responseCode = client.executeMethod(post);
System.out.println("Response code: " + responseCode);
is = post.getResponseBodyAsStream();
ByteArrayOutputStream baos = new ByteArrayOutputStream();
int c;
while ((c = != -1) {
byte[] responseBody = baos.toByteArray();
String response = new String(responseBody);
} catch (Exception e) {

Executing from Ant:

So far so good. Now it turns out to be very simple. Just compile the class and call this using the "java" ANT task.
You got a class not found exception huh? Yup, you have forgotten to keep the Java class location in your classpath.

We are now good to go!

Monday, May 11, 2009

Issue with BPEL Date Functions

The Oracle BPEL date function xp20:current-dateTime() comes in very handy whenever we require to track/print the current system timestamp inside a BPEL process at runtime. However, there is a glitch with this function during the daylight savings timezone settings, as this function returns the timestamp 1 hr ahead of the actual time during the daylight savings. This issue was logged with Oracle and the issue was attributed to the JDK version (1.5.0_06) bundled with the SOA suite To resolve this issue at hand, an upgrade to at least JDK version 1.5.0_16 is recommended.

However, to overcome this issue even more easily, you can use the Oracle BPEL XPath extension function ora:getCurrentDateTime() to get the current system timestamp exactly even during daylight saving settings. If you have the same issue, try this out and this should work as it worked fine for me ;)

Friday, May 8, 2009

Passing BPEL variables to XSL

I have always wondered, it would be great to pass runtime variable data from the BPEL process to a XSL file for processing within the transformation. To achieve this you can follow the steps as given below;

1. Create a custom schema (namely xslproperties.xsd) as given below & import this schema into your BPEL process.

<xml version="1.0" encoding="windows-1252" ?>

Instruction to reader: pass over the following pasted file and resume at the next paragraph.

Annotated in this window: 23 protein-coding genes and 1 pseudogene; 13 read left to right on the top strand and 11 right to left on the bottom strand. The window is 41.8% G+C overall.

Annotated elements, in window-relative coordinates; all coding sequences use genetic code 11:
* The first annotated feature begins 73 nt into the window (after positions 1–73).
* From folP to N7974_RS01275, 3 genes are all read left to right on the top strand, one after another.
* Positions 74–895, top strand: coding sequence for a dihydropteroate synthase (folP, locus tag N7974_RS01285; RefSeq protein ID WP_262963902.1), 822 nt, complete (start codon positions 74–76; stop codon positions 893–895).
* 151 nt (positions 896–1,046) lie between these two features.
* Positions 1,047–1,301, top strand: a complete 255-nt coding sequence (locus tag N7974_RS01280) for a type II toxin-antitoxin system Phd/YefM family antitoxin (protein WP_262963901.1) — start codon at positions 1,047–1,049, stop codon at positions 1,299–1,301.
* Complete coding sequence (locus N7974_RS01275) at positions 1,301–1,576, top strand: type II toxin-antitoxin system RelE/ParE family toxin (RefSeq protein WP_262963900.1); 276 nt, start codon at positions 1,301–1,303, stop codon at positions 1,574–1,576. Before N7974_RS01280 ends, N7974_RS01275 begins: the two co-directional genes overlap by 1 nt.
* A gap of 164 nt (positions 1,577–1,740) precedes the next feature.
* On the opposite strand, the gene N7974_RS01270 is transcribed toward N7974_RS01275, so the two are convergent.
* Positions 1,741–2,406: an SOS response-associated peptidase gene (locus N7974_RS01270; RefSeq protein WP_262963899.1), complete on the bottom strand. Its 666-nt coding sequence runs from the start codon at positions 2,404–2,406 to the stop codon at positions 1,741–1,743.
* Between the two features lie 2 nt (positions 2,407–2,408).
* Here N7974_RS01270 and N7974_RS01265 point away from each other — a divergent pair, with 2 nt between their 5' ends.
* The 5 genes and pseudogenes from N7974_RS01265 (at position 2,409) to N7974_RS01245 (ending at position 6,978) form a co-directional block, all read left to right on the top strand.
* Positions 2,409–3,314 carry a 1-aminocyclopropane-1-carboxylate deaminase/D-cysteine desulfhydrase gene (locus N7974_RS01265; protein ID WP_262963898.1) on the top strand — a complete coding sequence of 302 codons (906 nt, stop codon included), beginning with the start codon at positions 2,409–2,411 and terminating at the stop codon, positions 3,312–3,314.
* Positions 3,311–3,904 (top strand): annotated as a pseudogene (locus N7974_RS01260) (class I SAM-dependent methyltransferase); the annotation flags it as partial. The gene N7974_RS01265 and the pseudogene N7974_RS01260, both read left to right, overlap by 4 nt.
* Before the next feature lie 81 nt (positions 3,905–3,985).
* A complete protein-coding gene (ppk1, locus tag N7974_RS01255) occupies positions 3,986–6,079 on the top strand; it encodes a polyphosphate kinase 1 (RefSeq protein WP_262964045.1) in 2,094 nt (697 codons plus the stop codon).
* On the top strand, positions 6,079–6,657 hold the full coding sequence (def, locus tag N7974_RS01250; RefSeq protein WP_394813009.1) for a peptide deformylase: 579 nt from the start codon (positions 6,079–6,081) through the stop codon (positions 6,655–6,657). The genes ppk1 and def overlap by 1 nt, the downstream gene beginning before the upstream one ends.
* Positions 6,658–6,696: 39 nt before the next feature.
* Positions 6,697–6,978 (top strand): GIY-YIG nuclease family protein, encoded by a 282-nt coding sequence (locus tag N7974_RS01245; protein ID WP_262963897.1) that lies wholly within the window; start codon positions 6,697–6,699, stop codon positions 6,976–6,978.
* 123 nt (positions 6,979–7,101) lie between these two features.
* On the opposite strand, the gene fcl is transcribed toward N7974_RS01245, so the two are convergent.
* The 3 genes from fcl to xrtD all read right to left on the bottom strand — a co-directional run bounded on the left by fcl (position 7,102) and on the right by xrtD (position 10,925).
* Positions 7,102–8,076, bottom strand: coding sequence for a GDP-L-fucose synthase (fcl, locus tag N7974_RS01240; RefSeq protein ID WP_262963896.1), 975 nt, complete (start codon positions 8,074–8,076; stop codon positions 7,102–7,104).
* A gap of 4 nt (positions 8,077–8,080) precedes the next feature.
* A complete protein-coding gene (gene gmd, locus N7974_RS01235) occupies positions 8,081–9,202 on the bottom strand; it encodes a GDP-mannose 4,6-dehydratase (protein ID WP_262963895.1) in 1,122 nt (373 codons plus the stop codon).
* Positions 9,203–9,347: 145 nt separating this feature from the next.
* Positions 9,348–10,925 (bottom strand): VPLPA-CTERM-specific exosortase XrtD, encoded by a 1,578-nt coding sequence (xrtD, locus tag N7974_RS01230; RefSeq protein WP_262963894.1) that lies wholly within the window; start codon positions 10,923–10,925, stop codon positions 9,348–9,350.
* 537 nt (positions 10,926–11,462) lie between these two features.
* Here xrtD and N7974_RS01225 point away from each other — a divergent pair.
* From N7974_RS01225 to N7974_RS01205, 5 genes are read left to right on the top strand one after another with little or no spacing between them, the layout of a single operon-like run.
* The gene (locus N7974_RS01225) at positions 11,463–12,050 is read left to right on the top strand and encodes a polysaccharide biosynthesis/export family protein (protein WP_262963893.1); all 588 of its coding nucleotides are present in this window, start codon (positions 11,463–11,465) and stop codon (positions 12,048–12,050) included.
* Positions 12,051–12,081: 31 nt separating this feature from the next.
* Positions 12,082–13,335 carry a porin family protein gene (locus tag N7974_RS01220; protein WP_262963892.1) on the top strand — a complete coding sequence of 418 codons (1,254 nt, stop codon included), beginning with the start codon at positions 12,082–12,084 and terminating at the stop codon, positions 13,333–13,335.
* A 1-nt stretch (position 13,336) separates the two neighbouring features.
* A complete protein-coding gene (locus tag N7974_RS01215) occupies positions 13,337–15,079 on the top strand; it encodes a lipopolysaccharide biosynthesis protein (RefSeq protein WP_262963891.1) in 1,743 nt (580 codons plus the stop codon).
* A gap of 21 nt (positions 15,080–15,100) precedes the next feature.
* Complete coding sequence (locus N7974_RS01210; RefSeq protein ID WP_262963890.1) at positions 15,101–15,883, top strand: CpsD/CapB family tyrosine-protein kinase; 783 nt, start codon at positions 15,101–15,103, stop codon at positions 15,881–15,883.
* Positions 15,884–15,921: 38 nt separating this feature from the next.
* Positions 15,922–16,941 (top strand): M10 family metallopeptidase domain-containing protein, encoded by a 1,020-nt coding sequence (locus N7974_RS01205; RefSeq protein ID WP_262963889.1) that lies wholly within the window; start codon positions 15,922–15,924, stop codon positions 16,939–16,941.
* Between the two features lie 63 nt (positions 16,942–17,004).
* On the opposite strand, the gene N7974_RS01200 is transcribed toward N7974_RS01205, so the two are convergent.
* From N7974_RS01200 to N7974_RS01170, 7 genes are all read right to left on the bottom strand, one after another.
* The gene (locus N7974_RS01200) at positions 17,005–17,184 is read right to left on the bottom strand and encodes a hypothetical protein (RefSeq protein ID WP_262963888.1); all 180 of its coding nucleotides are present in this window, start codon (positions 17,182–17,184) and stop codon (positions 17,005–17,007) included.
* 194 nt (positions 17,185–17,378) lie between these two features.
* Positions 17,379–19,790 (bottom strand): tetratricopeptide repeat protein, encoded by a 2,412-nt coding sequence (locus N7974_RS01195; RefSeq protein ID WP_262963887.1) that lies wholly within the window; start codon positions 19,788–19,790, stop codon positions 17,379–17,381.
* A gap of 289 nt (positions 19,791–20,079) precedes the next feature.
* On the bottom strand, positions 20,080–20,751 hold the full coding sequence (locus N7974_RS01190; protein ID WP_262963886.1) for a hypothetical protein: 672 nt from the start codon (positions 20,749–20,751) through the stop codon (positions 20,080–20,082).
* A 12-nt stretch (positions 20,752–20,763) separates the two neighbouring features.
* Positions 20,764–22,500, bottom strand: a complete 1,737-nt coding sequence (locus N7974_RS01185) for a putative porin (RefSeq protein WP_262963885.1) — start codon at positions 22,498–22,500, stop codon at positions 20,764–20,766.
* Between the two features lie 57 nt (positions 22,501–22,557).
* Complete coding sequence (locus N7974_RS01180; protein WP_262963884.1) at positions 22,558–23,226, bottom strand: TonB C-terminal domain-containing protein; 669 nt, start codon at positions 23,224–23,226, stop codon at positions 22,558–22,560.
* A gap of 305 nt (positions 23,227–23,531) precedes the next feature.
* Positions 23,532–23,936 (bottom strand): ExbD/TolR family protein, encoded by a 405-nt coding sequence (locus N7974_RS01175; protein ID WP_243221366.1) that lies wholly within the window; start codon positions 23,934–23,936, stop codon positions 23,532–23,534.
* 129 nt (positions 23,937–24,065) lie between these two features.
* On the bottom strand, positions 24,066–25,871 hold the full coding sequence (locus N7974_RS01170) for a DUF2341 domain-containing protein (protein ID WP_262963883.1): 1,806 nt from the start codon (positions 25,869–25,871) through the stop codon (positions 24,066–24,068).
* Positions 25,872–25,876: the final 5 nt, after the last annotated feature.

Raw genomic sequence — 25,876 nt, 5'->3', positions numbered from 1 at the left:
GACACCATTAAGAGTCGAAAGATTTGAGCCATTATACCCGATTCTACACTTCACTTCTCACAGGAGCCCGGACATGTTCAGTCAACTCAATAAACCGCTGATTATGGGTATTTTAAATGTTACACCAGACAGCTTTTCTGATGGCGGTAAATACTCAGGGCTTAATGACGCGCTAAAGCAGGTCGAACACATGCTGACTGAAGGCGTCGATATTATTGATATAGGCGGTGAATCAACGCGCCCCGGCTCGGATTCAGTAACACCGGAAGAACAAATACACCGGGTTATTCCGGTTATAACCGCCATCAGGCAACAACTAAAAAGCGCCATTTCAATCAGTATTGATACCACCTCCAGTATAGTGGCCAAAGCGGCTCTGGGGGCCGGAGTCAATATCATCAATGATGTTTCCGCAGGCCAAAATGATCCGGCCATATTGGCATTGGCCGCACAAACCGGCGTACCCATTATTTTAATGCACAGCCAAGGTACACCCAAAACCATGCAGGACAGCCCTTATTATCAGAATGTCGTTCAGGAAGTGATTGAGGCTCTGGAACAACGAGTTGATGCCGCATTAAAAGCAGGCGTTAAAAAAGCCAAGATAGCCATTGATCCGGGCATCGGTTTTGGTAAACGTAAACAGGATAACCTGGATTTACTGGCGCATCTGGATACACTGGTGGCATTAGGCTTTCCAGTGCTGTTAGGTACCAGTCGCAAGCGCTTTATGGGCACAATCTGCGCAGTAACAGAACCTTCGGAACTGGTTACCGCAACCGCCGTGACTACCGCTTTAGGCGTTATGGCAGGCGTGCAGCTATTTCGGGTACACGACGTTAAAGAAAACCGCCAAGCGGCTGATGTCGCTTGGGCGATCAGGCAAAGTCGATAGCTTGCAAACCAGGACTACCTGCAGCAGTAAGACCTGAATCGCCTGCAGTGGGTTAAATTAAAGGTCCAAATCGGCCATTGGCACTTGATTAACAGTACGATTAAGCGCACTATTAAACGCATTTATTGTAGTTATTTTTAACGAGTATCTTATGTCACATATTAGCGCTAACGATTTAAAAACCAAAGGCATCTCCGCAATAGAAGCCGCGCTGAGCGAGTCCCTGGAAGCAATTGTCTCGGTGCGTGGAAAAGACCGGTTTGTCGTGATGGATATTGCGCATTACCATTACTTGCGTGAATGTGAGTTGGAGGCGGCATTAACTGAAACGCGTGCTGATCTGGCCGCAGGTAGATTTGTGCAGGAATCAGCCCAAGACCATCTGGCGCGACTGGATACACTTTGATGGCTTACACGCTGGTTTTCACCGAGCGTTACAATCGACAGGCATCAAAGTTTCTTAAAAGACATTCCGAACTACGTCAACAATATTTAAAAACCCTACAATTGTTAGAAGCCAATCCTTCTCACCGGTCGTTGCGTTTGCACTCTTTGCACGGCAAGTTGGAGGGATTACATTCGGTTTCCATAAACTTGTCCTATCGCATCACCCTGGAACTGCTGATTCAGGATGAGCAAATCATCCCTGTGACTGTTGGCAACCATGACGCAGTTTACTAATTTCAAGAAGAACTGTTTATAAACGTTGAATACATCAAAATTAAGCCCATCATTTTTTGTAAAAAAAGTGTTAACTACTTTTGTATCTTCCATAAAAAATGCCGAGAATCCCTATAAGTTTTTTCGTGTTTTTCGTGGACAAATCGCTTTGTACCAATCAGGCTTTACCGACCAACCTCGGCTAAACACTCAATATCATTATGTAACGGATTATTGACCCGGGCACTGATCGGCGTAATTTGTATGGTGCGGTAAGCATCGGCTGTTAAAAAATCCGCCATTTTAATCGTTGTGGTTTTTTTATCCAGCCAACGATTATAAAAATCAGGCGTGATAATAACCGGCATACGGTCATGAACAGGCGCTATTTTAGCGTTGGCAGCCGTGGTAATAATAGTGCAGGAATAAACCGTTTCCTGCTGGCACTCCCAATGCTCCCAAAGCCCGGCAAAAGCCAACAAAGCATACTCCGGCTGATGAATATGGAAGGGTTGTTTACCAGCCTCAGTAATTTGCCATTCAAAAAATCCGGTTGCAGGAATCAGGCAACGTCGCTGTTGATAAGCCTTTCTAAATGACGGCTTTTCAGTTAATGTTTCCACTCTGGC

<xsd:schema xmlns:xsd=""
<xsd:element name="parameters">
<xsd:element name="item" minOccurs="1" maxOccurs="unbounded">
<xsd:element name="name" type="xsd:string"/>
<xsd:element name="value" type="xsd:string"/>

2. Create a variable (for instance, xslParameters) in your BPEL process of type xslproperties.xsd
3. Now, assign the values to this schema using a transformation activity. You can assign the variable name to the <name> element & variable value to the <value> element
4. If you have to pass multiple variables to the XSL, use the for-each element in the transformation. Optionally you can also build the schema using the "XML Fragment" assign operation and assign values to it
5. The processXSLT() function has 3 parameters. The first parameter holds the XSL file name, the second parameter is the input variable/data for the XSLT to process and the third parameter is the properties. We are now interested in the third parameter which helps us to pass the BPEL variables to the XSLT.
6. Pass the variable xslParameters (As created in step 2) as the third parameter as shown below;
ora:processXSLT('XSLT_File.xsl',bpws:getVariableData(’inputVariable’,'payload’),bpws:getVariableData('xslParameters '))
7. Now, you can obtain all the variable values inside the XSLT file using the <xsl:param name="variable1"/> instruction and you can use this just like a variable inside your XSL file